Since 2011, I have been spending November to April each year working for the British Antarctic Survey (BAS) on Signy Island in the South Orkney Islands, Antarctica. I work as a Zoological Field Assistant on the penguin and seal long-term monitoring programme. Before this, I spent 2.5 years on the sub-Antarctic island of Bird Island, South Georgia, in the South Atlantic.

This blog gives readers an insight into my day-to-day life in the Antarctic, from my first trip south in 2008 to the present day.

Thursday, 23 January 2014

Catching up...

Again I have fallen miserably behind in my blog updating.  I do mean well- I'm just super busy and it always seems to end up at the bottom of my list of things to be done!  I'll start with a picture of a daily sight from our kitchen window...

Young elephant seals play-fighting in the water.

Here on Signy all is well.  We had a nice Christmas and managed to take a couple of days off to celebrate.  We had a christmas tree and decorations and ate lots of traditional Christmas food, including the full Christmas dinner of turkey and trimmings, plus we made mince pies, trifle and Christmas cake.  Christmas cards and parcels from family and friends were opened and we spent Christmas morning out sledging and learning to snowboard (which I was dreadful at!).  It was all very nice.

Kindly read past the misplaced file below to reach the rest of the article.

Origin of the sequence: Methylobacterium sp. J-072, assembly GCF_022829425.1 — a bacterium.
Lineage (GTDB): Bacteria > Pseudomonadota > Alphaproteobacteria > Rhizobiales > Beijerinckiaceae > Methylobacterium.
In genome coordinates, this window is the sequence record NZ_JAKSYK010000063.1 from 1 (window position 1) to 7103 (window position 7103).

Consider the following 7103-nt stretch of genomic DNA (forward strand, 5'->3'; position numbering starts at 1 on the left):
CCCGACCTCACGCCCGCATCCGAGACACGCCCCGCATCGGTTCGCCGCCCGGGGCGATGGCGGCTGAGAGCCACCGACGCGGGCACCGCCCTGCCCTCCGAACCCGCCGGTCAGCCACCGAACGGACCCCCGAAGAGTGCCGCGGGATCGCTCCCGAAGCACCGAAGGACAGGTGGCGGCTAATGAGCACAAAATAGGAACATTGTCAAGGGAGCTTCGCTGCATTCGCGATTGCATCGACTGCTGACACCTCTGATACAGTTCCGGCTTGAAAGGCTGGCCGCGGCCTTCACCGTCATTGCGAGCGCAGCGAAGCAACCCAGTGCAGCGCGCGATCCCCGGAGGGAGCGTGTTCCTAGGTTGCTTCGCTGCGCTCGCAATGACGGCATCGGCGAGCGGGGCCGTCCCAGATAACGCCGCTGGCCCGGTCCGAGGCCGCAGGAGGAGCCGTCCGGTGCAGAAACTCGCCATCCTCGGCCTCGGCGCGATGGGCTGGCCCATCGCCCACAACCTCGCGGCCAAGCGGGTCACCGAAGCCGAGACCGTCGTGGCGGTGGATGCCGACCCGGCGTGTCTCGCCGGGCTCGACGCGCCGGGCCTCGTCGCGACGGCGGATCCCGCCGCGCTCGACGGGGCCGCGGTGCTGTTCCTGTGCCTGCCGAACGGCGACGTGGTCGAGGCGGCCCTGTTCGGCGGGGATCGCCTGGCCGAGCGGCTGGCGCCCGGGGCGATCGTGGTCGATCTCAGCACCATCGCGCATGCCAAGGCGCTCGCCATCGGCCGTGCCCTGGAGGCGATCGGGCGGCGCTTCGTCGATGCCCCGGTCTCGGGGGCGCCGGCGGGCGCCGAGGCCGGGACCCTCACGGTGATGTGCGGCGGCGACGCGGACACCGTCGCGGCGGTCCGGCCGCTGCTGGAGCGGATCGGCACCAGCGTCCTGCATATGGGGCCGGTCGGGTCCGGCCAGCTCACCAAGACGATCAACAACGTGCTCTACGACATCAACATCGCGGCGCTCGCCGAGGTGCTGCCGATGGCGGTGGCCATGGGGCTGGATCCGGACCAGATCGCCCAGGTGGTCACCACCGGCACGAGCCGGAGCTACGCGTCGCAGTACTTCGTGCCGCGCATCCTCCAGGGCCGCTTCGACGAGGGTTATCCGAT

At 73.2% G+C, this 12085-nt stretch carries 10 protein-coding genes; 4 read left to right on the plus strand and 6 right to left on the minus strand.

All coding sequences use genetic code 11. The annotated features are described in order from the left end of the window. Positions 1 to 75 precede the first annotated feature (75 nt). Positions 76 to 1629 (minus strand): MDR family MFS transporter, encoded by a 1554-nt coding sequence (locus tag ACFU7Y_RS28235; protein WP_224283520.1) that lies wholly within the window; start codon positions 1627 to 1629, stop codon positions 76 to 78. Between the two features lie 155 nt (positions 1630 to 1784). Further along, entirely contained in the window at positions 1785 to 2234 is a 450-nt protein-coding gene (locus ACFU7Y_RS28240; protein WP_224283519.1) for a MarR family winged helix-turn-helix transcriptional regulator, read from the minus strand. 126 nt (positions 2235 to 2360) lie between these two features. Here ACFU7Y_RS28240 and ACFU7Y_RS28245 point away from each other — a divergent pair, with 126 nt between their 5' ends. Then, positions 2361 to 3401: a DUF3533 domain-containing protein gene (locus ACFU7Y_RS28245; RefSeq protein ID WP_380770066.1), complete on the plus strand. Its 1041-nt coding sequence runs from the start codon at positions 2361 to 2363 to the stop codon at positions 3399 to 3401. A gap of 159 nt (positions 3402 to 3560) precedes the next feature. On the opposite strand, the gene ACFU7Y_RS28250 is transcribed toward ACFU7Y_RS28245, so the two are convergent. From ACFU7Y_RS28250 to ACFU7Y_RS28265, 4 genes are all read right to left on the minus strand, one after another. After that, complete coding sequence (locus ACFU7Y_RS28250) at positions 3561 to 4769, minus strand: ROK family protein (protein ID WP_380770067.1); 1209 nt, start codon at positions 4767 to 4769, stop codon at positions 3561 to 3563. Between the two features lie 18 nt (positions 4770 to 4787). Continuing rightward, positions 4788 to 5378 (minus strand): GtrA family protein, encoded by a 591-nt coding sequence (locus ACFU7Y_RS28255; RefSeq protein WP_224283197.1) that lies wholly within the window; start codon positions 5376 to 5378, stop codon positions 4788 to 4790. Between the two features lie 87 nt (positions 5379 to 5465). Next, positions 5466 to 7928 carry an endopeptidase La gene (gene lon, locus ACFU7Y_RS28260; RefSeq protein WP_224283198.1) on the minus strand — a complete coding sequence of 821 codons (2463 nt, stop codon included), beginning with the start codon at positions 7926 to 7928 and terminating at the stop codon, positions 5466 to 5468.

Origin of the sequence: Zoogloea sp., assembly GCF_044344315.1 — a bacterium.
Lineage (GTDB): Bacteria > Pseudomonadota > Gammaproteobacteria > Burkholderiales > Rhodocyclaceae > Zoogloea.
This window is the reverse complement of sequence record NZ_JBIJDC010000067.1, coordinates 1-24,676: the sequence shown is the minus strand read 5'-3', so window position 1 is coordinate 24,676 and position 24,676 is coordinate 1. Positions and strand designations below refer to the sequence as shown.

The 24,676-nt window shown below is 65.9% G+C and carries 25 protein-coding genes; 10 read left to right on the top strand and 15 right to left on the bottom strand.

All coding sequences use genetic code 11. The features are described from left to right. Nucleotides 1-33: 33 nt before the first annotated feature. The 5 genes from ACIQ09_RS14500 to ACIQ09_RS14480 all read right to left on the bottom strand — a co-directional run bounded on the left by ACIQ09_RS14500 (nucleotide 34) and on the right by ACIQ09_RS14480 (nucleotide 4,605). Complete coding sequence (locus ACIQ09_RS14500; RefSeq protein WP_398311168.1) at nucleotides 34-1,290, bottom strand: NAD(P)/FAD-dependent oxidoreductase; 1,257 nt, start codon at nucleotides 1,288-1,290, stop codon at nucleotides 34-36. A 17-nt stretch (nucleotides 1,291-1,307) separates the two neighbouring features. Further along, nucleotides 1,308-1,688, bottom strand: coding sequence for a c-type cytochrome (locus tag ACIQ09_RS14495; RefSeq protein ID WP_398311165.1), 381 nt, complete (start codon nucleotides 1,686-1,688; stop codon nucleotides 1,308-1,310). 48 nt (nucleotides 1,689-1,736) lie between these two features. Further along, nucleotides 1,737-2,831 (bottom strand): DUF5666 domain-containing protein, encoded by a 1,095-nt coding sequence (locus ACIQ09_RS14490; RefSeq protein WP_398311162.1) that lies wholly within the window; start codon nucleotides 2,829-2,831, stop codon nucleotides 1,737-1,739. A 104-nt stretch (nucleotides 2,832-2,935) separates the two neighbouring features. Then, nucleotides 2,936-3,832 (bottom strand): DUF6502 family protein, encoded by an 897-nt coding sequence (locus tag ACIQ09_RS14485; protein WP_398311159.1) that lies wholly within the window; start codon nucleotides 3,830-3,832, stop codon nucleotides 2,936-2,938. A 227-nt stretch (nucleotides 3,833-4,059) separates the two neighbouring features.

Our Christmas Dinner (left to right- Yoga, Matt, Norm, Me, Bruce, Mark, Stef).

The JCR came to visit the day after Boxing Day, and took away two of our scientists, and brought 3 more, bringing us up to 8 on base for a while.  This was quite busy but nice, as it meant the cooking duties don't come around as often!  We celebrated New Year with a BBQ and champagne.

2014 so far has been quite busy with ships.  In addition to the JCR visiting at the start of the year we had a cruise ship, the Bark Europa to visit in early January.  This is no ordinary cruise ship, but a beautiful tall ship, on which passengers pay for a working holiday of sailing the ship and visiting the Antarctic all in one.  We were lucky enough to get on board for a quick look around.  I think if I was to visit the Antarctic as a tourist it is definately the best way to travel!

The Bark Europa at Signy.

On 13th January the Shacketon (BAS's second ship) called to take away some cargo and 2 of our scientists.  This puts us back down to 6 people on station.  The Shackleton brought us some fresh fruit and veg which made a refreshing change.  We are now about half way through our season and this is likely to be the last ship we see until the Shackleton returns to close the station in mid March and take us home.  Between now and then I have a lot of penguins and seals to count, chicks to weigh and krill to measure.  I also need to continue the process of finding myself a job for the summer.

Thats all for now, I will leave you with a photo of summer twighlight over Coronation Island- this was taken just before midnight.  Best wishes for 2014 to everyone at home.